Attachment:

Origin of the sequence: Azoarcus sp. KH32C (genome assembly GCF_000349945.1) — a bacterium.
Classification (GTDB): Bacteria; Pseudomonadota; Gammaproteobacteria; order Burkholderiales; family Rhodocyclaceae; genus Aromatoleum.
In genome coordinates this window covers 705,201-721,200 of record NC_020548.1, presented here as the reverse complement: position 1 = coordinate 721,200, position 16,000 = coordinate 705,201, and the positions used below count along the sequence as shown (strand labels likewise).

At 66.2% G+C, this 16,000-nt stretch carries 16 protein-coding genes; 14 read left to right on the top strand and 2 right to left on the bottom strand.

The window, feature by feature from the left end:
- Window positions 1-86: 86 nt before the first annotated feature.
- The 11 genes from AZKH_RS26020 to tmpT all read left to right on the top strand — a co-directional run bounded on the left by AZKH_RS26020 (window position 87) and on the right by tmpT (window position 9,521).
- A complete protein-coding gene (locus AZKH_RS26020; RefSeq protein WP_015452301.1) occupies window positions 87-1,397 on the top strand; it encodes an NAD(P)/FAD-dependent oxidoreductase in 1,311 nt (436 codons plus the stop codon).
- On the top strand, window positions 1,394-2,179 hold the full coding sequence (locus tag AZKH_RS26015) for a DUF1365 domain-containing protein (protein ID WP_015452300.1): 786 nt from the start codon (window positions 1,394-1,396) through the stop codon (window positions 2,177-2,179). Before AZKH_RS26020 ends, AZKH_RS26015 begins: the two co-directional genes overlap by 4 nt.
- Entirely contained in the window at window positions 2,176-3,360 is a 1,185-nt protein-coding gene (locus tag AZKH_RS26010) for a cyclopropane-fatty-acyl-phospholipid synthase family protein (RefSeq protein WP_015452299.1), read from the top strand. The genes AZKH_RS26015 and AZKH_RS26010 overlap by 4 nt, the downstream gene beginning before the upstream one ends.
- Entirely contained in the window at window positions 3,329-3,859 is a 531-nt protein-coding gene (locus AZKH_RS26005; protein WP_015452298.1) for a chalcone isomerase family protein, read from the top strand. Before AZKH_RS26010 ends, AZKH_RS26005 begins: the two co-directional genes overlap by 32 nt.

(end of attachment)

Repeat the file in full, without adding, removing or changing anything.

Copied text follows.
Origin of the sequence: Azoarcus sp. KH32C (genome assembly GCF_000349945.1) — a bacterium.
Classification (GTDB): Bacteria; Pseudomonadota; Gammaproteobacteria; order Burkholderiales; family Rhodocyclaceae; genus Aromatoleum.
In genome coordinates this window covers 705,201-721,200 of record NC_020548.1, presented here as the reverse complement: position 1 = coordinate 721,200, position 16,000 = coordinate 705,201, and the positions used below count along the sequence as shown (strand labels likewise).

At 66.2% G+C, this 16,000-nt stretch carries 16 protein-coding genes; 14 read left to right on the top strand and 2 right to left on the bottom strand.

The window, feature by feature from the left end:
- Window positions 1-86: 86 nt before the first annotated feature.
- The 11 genes from AZKH_RS26020 to tmpT all read left to right on the top strand — a co-directional run bounded on the left by AZKH_RS26020 (window position 87) and on the right by tmpT (window position 9,521).
- A complete protein-coding gene (locus AZKH_RS26020; RefSeq protein WP_015452301.1) occupies window positions 87-1,397 on the top strand; it encodes an NAD(P)/FAD-dependent oxidoreductase in 1,311 nt (436 codons plus the stop codon).
- On the top strand, window positions 1,394-2,179 hold the full coding sequence (locus tag AZKH_RS26015) for a DUF1365 domain-containing protein (protein ID WP_015452300.1): 786 nt from the start codon (window positions 1,394-1,396) through the stop codon (window positions 2,177-2,179). Before AZKH_RS26020 ends, AZKH_RS26015 begins: the two co-directional genes overlap by 4 nt.
- Entirely contained in the window at window positions 2,176-3,360 is a 1,185-nt protein-coding gene (locus tag AZKH_RS26010) for a cyclopropane-fatty-acyl-phospholipid synthase family protein (RefSeq protein WP_015452299.1), read from the top strand. The genes AZKH_RS26015 and AZKH_RS26010 overlap by 4 nt, the downstream gene beginning before the upstream one ends.
- Entirely contained in the window at window positions 3,329-3,859 is a 531-nt protein-coding gene (locus AZKH_RS26005; protein WP_015452298.1) for a chalcone isomerase family protein, read from the top strand. Before AZKH_RS26010 ends, AZKH_RS26005 begins: the two co-directional genes overlap by 32 nt.